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The project met most of our expectations. Although the launch demo did not meet our expectation, we were able to successfully demonstrate that the accelerometers and rate gyro sensor can accurately determine our location, as shown with in-lab tests and demos. The ejection charge fire, which verified that the sensor system was able to determine apogee. The secondary ejection charge fired at 9 sec, which was completely isolated from our system. We were able to hear and see two different ejection charges firing during the launch. The stepper motor also turned when we moved around in the lab. We were never able to verify the steerability of the parachute because it didn’t successfully deploy during the launch and drop in Duffield is not high enough to verify if the motor actually turn the parachute. However, when we tie on end of the parachute an inch shorter than the other, we did see the spinning and rotation about that point during the Duffield drop test.


Possible Improvements

If we could improve this project we would first use a more powerful micro controller. This problem is computationally intensive and we need to be able to do more calculations faster. Fixed point would not help on our processor since it can only shift one bit at a time which makes multiplication is not much faster than floating point. We would also use only digital accelerometers (with at least 12 bits of accuracy) through SPI and double precision for more accuracy. Finally we would implement the 3 gyro system for more accurate determination of orientation relative to our stationary axis.



As electrical and computer engineers we follow the IEEE code of ethics as listed on . We understand that building a rocket poses a danger to the safety public in the event of a failure. We choose to launch on private property, while following all FAA regulations. We believe that this would keep the public safe since everyone on the private property knew about the launch. Furthermore there were no perceived conflicts of interest. While working in the lab, we only brought the avionics section. The ejection charge test was completed with a fuse or ammeter. No igniter or black powder was ever lit indoors. The residue from the launch left on the rocket would not pose any danger.

This project also required a lot of common sense. For example, when we were doing drop test. We had a long rope tied so that the item drop will never actually touch the ground (for the case of complete parachute failure). We also always had someone on the ground to clear the way before. We usually have one person dropping, one person filming/operating camera, and at least one spotter on the ground.

Before launch we discussed the reality of important safety measures going off properly during flight. We included a triple redundant parachute deployment system using the best data we had available to time them correctly. We used a simulation of the launch along with the engine datasheets in order to determine what we believed were safe numbers to prevent the rocket from becoming a projectile. No attempt of bribery occurred so this was not an issue.

In the launch conclusion section we acknowledge errors associated with the launch. Once again we would like thank Professor Land and all the TAs for help helping us overcome problems and errors. Also we would like to thank Analog Devices, Freescale, Linear Technologies, and ST Microelectronics for giving us samples which made this project possible. We attempted to improve technology by attempting to design a cheap inertial navigation system for rockets. We hope that people will use what we have done and expand upon this so that it may one day be applied to applications that benefit society. Potential applications include delivering supplies and landing in hard to get to places. As rocketry is a dangerous activity, one member of the team is certified Level I rocketry NAR member.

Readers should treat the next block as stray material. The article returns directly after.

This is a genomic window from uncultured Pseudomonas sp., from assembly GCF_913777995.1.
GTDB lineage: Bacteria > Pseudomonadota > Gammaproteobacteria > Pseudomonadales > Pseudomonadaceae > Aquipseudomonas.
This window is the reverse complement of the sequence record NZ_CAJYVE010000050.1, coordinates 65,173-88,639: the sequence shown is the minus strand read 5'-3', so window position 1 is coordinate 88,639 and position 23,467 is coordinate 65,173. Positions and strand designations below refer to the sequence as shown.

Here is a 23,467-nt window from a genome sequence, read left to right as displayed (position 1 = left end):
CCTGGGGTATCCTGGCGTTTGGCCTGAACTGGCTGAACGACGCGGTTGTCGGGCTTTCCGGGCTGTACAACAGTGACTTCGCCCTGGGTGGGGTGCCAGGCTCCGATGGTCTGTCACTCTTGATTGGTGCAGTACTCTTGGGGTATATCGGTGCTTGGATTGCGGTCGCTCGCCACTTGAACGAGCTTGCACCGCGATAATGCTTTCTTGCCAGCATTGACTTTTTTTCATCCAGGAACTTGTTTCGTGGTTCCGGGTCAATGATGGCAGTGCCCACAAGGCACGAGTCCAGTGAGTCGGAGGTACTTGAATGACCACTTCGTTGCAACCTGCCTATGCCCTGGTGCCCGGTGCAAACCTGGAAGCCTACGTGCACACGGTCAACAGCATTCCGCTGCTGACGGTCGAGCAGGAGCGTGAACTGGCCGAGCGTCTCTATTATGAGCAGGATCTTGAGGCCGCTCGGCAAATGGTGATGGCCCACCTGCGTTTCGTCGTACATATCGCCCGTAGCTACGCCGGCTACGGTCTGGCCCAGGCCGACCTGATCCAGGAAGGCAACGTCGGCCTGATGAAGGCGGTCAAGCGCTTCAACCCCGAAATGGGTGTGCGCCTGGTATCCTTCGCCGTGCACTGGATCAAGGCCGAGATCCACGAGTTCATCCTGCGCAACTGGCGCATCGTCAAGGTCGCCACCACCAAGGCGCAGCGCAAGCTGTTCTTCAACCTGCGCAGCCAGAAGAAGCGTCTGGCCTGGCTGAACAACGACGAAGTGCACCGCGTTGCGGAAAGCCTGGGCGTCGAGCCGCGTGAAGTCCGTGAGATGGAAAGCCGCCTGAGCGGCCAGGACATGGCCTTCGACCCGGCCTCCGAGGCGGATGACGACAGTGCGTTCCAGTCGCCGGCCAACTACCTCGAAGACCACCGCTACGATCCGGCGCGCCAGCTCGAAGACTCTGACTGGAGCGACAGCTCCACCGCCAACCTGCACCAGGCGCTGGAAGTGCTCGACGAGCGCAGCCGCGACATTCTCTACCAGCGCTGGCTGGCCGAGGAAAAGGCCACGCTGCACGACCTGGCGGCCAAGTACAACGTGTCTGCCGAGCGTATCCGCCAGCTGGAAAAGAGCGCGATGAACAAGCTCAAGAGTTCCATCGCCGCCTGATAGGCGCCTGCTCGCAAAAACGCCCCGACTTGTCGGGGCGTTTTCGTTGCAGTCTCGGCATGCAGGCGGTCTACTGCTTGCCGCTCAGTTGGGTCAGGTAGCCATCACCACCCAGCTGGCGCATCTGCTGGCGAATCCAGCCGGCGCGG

Intellectual Property Consideration

We used some of Professor Land’s code and modified it for the ADC. We used the same circuit as those found in a previous ECE 4760 project – Wall of Pong (Spring 2007) for the stepper motor and stepper motor diagram.



We did not use RF or create noises or disturbances that could interfere with other peoples projects around us.




We would like to thank all the vendors that provided us with parts, samples, and technical support to make this project possible.

         Analog Devices


         Linear Technology

Technical References/Reports

1.       Federal Aviation Regulations Part 101, Section A, Model Rockets,

2.       National Association of Rocketry (NAR) Model Rocket Safety Code,

3.       27 CFR 55.1, BATF (Bureau of Alcohol, Tobacco, and Firearms) regulations,

4.       D. Levin and Z. Shpund, Canopy Geometry Effect on the Aerodynamic Behavior of Parachutes, Journal of Aircraft, Vol 23, No. 5, September 2007

5.       Hogue, Jeffry. Applying parachute canopy control and guidance methodology to Advanced Precision Airborne Delivery Systems. AIAA Aerodynamic Decelerator Systems Technology Conference, 13th, Clearwater Beach, FL. May 15, 1995. A95-30501.

6.       A. Taylor, Mars guided parachute system. The Boeing Company. AIA-2006-7430.

7.       Glen Brown, The Affordable Guided Airdrop System (AGAS), The Boeing Company, Long Beach, CA. AIAA-1999-1742.

Professors and TAs

We would like to thank all the professors and TAs for assisting us with this project. Professor Bruce Land assisted us with all phases of the project – design, test, and debugging. Professor Mark Campbell assisted us with more of the high level conceptual design stuff. He teaches the feedback control system course at Cornell. The TAs were always around in the lab to help us debug the project and provide ideas when we faced problems.